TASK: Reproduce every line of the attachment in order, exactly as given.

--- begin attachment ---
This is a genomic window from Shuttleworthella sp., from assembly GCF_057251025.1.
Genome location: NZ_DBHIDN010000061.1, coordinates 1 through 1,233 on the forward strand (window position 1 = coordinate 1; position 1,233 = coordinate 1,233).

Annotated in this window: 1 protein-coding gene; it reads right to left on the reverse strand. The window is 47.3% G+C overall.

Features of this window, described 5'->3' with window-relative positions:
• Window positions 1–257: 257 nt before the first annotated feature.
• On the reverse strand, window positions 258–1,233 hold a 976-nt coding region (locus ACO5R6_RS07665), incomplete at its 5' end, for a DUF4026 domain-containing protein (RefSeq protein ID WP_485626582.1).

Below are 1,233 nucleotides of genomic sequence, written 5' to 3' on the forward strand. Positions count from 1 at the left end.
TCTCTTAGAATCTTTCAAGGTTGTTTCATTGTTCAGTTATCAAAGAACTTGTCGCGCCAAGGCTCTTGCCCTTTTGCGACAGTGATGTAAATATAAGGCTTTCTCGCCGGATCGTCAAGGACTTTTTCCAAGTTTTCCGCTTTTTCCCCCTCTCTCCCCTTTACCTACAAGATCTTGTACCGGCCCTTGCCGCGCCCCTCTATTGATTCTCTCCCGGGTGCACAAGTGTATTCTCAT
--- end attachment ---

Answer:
This is a genomic window from Shuttleworthella sp., from assembly GCF_057251025.1.
Genome location: NZ_DBHIDN010000061.1, coordinates 1 through 1,233 on the forward strand (window position 1 = coordinate 1; position 1,233 = coordinate 1,233).

Annotated in this window: 1 protein-coding gene; it reads right to left on the reverse strand. The window is 47.3% G+C overall.

Features of this window, described 5'->3' with window-relative positions:
• Window positions 1–257: 257 nt before the first annotated feature.
• On the reverse strand, window positions 258–1,233 hold a 976-nt coding region (locus ACO5R6_RS07665), incomplete at its 5' end, for a DUF4026 domain-containing protein (RefSeq protein ID WP_485626582.1).

Below are 1,233 nucleotides of genomic sequence, written 5' to 3' on the forward strand. Positions count from 1 at the left end.
TCTCTTAGAATCTTTCAAGGTTGTTTCATTGTTCAGTTATCAAAGAACTTGTCGCGCCAAGGCTCTTGCCCTTTTGCGACAGTGATGTAAATATAAGGCTTTCTCGCCGGATCGTCAAGGACTTTTTCCAAGTTTTCCGCTTTTTCCCCCTCTCTCCCCTTTACCTACAAGATCTTGTACCGGCCCTTGCCGCGCCCCTCTATTGATTCTCTCCCGGGTGCACAAGTGTATTCTCAT